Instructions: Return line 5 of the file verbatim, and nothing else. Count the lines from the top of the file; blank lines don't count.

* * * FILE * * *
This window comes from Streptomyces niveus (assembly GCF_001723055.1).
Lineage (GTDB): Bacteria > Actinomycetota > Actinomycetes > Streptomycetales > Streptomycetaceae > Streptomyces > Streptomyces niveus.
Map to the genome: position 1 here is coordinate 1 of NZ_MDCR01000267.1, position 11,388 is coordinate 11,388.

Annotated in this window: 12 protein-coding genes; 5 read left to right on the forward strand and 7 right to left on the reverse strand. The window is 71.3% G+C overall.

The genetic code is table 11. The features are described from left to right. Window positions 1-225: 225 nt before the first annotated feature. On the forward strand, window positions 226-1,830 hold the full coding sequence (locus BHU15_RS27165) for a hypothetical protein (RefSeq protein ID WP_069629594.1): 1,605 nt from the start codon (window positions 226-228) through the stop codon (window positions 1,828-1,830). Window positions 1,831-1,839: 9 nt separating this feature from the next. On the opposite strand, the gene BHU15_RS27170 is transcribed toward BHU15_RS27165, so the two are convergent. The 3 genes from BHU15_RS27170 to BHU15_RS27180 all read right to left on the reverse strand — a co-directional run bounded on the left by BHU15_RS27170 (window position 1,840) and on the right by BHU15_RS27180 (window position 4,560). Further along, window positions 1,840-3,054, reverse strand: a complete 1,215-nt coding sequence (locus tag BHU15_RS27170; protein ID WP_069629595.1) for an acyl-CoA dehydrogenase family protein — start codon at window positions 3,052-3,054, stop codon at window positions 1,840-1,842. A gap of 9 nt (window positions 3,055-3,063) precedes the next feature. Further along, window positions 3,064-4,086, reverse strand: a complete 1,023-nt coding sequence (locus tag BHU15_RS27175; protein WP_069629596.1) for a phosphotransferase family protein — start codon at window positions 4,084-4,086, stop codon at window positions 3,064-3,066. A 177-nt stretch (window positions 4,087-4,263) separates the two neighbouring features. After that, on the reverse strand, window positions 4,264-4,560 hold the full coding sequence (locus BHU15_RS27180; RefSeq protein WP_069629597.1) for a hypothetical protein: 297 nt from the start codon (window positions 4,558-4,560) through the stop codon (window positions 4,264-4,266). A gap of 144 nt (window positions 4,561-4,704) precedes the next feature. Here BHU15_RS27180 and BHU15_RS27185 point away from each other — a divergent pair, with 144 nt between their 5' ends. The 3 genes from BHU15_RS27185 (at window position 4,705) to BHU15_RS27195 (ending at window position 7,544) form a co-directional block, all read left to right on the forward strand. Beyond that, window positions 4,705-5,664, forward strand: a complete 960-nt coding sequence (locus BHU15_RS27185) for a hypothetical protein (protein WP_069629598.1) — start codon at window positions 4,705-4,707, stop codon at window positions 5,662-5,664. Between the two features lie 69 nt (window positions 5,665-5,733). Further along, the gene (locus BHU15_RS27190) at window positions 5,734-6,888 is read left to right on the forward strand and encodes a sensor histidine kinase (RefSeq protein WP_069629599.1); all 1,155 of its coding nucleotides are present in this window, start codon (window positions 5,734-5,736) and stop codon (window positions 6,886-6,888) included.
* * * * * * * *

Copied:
The genetic code is table 11. The features are described from left to right. Window positions 1-225: 225 nt before the first annotated feature. On the forward strand, window positions 226-1,830 hold the full coding sequence (locus BHU15_RS27165) for a hypothetical protein (RefSeq protein ID WP_069629594.1): 1,605 nt from the start codon (window positions 226-228) through the stop codon (window positions 1,828-1,830). Window positions 1,831-1,839: 9 nt separating this feature from the next. On the opposite strand, the gene BHU15_RS27170 is transcribed toward BHU15_RS27165, so the two are convergent. The 3 genes from BHU15_RS27170 to BHU15_RS27180 all read right to left on the reverse strand — a co-directional run bounded on the left by BHU15_RS27170 (window position 1,840) and on the right by BHU15_RS27180 (window position 4,560). Further along, window positions 1,840-3,054, reverse strand: a complete 1,215-nt coding sequence (locus tag BHU15_RS27170; protein ID WP_069629595.1) for an acyl-CoA dehydrogenase family protein — start codon at window positions 3,052-3,054, stop codon at window positions 1,840-1,842. A gap of 9 nt (window positions 3,055-3,063) precedes the next feature. Further along, window positions 3,064-4,086, reverse strand: a complete 1,023-nt coding sequence (locus tag BHU15_RS27175; protein WP_069629596.1) for a phosphotransferase family protein — start codon at window positions 4,084-4,086, stop codon at window positions 3,064-3,066. A 177-nt stretch (window positions 4,087-4,263) separates the two neighbouring features. After that, on the reverse strand, window positions 4,264-4,560 hold the full coding sequence (locus BHU15_RS27180; RefSeq protein WP_069629597.1) for a hypothetical protein: 297 nt from the start codon (window positions 4,558-4,560) through the stop codon (window positions 4,264-4,266). A gap of 144 nt (window positions 4,561-4,704) precedes the next feature. Here BHU15_RS27180 and BHU15_RS27185 point away from each other — a divergent pair, with 144 nt between their 5' ends. The 3 genes from BHU15_RS27185 (at window position 4,705) to BHU15_RS27195 (ending at window position 7,544) form a co-directional block, all read left to right on the forward strand. Beyond that, window positions 4,705-5,664, forward strand: a complete 960-nt coding sequence (locus BHU15_RS27185) for a hypothetical protein (protein WP_069629598.1) — start codon at window positions 4,705-4,707, stop codon at window positions 5,662-5,664. Between the two features lie 69 nt (window positions 5,665-5,733). Further along, the gene (locus BHU15_RS27190) at window positions 5,734-6,888 is read left to right on the forward strand and encodes a sensor histidine kinase (RefSeq protein WP_069629599.1); all 1,155 of its coding nucleotides are present in this window, start codon (window positions 5,734-5,736) and stop codon (window positions 6,886-6,888) included.